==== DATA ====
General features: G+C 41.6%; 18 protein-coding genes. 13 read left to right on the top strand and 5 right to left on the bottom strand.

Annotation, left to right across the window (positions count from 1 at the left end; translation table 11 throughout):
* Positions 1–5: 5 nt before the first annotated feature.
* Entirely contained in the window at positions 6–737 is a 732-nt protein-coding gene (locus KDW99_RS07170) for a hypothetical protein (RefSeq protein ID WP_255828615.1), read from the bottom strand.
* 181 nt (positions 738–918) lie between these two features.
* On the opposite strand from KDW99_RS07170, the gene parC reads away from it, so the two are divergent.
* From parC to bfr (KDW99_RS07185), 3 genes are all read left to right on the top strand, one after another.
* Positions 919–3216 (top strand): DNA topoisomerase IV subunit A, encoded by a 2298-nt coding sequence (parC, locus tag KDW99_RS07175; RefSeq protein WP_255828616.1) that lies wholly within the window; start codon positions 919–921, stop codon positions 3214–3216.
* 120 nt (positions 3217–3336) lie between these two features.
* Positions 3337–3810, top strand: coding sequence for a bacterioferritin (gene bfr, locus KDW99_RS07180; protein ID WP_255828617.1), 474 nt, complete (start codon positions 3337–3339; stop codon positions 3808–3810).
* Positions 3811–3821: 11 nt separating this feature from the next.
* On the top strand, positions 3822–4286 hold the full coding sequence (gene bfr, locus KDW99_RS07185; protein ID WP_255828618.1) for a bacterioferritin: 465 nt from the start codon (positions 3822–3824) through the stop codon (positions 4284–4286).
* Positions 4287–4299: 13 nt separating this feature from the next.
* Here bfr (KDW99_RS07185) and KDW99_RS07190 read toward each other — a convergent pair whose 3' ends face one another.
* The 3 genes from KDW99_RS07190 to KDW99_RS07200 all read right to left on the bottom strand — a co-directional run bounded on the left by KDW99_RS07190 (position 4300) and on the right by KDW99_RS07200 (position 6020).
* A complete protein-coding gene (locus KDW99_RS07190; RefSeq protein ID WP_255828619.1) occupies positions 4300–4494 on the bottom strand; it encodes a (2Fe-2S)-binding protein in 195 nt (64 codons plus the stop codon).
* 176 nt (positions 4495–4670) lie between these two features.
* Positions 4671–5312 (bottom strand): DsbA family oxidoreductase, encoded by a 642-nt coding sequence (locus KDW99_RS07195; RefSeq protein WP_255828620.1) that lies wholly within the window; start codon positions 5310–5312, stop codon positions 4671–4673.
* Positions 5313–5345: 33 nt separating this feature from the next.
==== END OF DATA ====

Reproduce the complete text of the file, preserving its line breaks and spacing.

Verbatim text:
General features: G+C 41.6%; 18 protein-coding genes. 13 read left to right on the top strand and 5 right to left on the bottom strand.

Annotation, left to right across the window (positions count from 1 at the left end; translation table 11 throughout):
* Positions 1–5: 5 nt before the first annotated feature.
* Entirely contained in the window at positions 6–737 is a 732-nt protein-coding gene (locus KDW99_RS07170) for a hypothetical protein (RefSeq protein ID WP_255828615.1), read from the bottom strand.
* 181 nt (positions 738–918) lie between these two features.
* On the opposite strand from KDW99_RS07170, the gene parC reads away from it, so the two are divergent.
* From parC to bfr (KDW99_RS07185), 3 genes are all read left to right on the top strand, one after another.
* Positions 919–3216 (top strand): DNA topoisomerase IV subunit A, encoded by a 2298-nt coding sequence (parC, locus tag KDW99_RS07175; RefSeq protein WP_255828616.1) that lies wholly within the window; start codon positions 919–921, stop codon positions 3214–3216.
* 120 nt (positions 3217–3336) lie between these two features.
* Positions 3337–3810, top strand: coding sequence for a bacterioferritin (gene bfr, locus KDW99_RS07180; protein ID WP_255828617.1), 474 nt, complete (start codon positions 3337–3339; stop codon positions 3808–3810).
* Positions 3811–3821: 11 nt separating this feature from the next.
* On the top strand, positions 3822–4286 hold the full coding sequence (gene bfr, locus KDW99_RS07185; protein ID WP_255828618.1) for a bacterioferritin: 465 nt from the start codon (positions 3822–3824) through the stop codon (positions 4284–4286).
* Positions 4287–4299: 13 nt separating this feature from the next.
* Here bfr (KDW99_RS07185) and KDW99_RS07190 read toward each other — a convergent pair whose 3' ends face one another.
* The 3 genes from KDW99_RS07190 to KDW99_RS07200 all read right to left on the bottom strand — a co-directional run bounded on the left by KDW99_RS07190 (position 4300) and on the right by KDW99_RS07200 (position 6020).
* A complete protein-coding gene (locus KDW99_RS07190; RefSeq protein ID WP_255828619.1) occupies positions 4300–4494 on the bottom strand; it encodes a (2Fe-2S)-binding protein in 195 nt (64 codons plus the stop codon).
* 176 nt (positions 4495–4670) lie between these two features.
* Positions 4671–5312 (bottom strand): DsbA family oxidoreductase, encoded by a 642-nt coding sequence (locus KDW99_RS07195; RefSeq protein WP_255828620.1) that lies wholly within the window; start codon positions 5310–5312, stop codon positions 4671–4673.
* Positions 5313–5345: 33 nt separating this feature from the next.